Camp Out with Your Lamp Out

Take a look behind the inspiration and cult that is COWYLO — a Specialized tradition for the adventure-curious.

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Photo: Colin Belisle

Sunrise and sunset — these are the bookends to our every day. And yet, so caught up are we in the scurry, the deadlines, and the meetings of our Mondays-to-Fridays, we rarely give them more than a cursory glance. But not the Camp Out with Your Lamp Out (COWYLO) kids. These adventurous souls are all about giving the sun its due. On a weeknight, they load up their bikes and climb a mountain, stopping once at “beer stop” to share suds and watch the sun go down before continuing on to the campsite. After a night under the stars, some will rise quietly to witness that same sun crack open the lid of darkness to begin the day anew. Packing their gear, they then descend 3,000 chilly feet, each at their own pace, to begin the workday refreshed, renewed, and reborn. It is a soul restoration.

But Camp Out with Your Lamp Out — a pilgrimage to the top of Henry Coe on a weeknight (most often Monday) to camp with work mates — is much more than the chance to attend a sun sermon. To those who tackle the 15ish-mile journey from the backdoor of Specialized HQ to a campground in the clouds, it’s about exploring the paradise in our own backyard and connecting with the tranquil world that rises above an overcrowded valley. It’s about bonding with your colleagues in a more personal way, sans emails, spreadsheets, and product timelines. It’s about the camaraderie of riding bikes together; of pitching a tent under the stars; of spinning stories in the darkness. Here, friendships are cemented, and in some cases, are born. Ideas spring forth — April fools jokes, big adventures, on-the-fly R&D tweaks, even food innovations such as the SmOreo (an Oreo on a stick, heated in the fire) — and spirits reignited. It is the secret sauce of the Camp Out.

“Sleeping outside is always, always a plus,” says Rita Jett, COWYLO regular. “[…] and it’s on top of the hill where the sunrises and the sunsets are just…they’re just magical.”

“I always appreciate the “inconvenience” of breaking up my week once I’m out there. I’ll never regret laying on my back in the dirt with a bunch of folks watching one of the big meteor showers up at Coe.”

John Kraft, HR, Specialized

“Every time I cross Highway 101[in the morning] and it’s only like 3 minutes more to work,” says Erik Nohlin, Industrial Designer and one of the founders of COWYLO “I see that line of cars and every time, I say: ‘I feel like a winner today.’ […] Getting into work, having a shower, having your oatmeal and you have this big smile — you’re just glowing because you started the day in the best possible way. That’s the magical thing about it.”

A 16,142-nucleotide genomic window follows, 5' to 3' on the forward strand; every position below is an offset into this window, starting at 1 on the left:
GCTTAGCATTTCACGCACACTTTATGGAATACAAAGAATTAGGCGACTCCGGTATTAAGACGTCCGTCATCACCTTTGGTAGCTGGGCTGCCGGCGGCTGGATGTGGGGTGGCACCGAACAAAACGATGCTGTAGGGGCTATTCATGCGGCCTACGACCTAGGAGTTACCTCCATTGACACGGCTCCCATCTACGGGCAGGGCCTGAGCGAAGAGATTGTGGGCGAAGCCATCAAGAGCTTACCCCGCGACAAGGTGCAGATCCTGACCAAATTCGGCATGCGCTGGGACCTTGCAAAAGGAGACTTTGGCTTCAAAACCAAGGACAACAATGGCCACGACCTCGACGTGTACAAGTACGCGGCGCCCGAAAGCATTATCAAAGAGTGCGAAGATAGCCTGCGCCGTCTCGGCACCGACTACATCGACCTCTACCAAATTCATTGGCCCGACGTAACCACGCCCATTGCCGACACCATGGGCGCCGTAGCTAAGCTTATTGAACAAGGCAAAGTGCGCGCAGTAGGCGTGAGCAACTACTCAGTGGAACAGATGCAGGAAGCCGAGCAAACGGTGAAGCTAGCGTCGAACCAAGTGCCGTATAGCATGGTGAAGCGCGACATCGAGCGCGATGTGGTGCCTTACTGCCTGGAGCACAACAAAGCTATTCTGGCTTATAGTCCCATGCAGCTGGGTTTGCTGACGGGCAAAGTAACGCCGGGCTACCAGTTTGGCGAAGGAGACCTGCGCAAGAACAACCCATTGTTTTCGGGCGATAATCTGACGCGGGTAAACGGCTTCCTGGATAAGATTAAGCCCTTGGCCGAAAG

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Photos: Beth Welliver

Sixteen people — that’s the attendance record so far. Sixteen bike campers who’ve swapped their beds and their televisions and after work commutes to instead go and commune with nature. And with two years under its belt, COWYLO has taken on a life and legend of its own outside of Specialized, inspiring others to try their own version of the weekday adventure.

“I heard about it before I even started here,” says James Nixon, PR for Specialized. “I had a buddy who worked as an engineer, […] and he would say, ‘Yeah, we camp on a weeknight,’ which was just foreign [to me]. I grew up camping, but the idea of camping between workdays was just…whaaat? It was almost mystical, like whoa.”

“It’s becoming an institution — you’ve gotta like that,” says Erik. “And it’s something we should encourage a lot more people to do. [It shows] people how easy it is, and that you don’t need to plan for three weeks to do it.”

“And it’s only one night and it’s a short ride,” continues Rita, “So, if you want to carry your guitar, you’re not going that far — you can take whatever you want with you. Like if you want to take a skillet and make some eggs in the morning, you can.”

It’s not just beneficial for riders, either. Specialized reaps the rewards of the COWYLO vibe, too. “I would say that it has the same effect on my work week as the lunch ride has on my workday,” says Erik. “[With lunch ride] you ride your brains out and you get back and you’re energized — you got your sun, you got the fresh air, and you can be productive for the second half of the day. I get the same by doing the campouts in the beginning of the week.”

Weekdays may seem filled with stress and hassle, meetings and timelines, but for some, every day holds the potential of something special. Of freedom and escape. Of peace and tranquility. And so the sun sets and rises in a state of patient hope, winking seductively at the valley below. “Come and join me,” it says. “I’ll always be here for you.” Will you answer the call?

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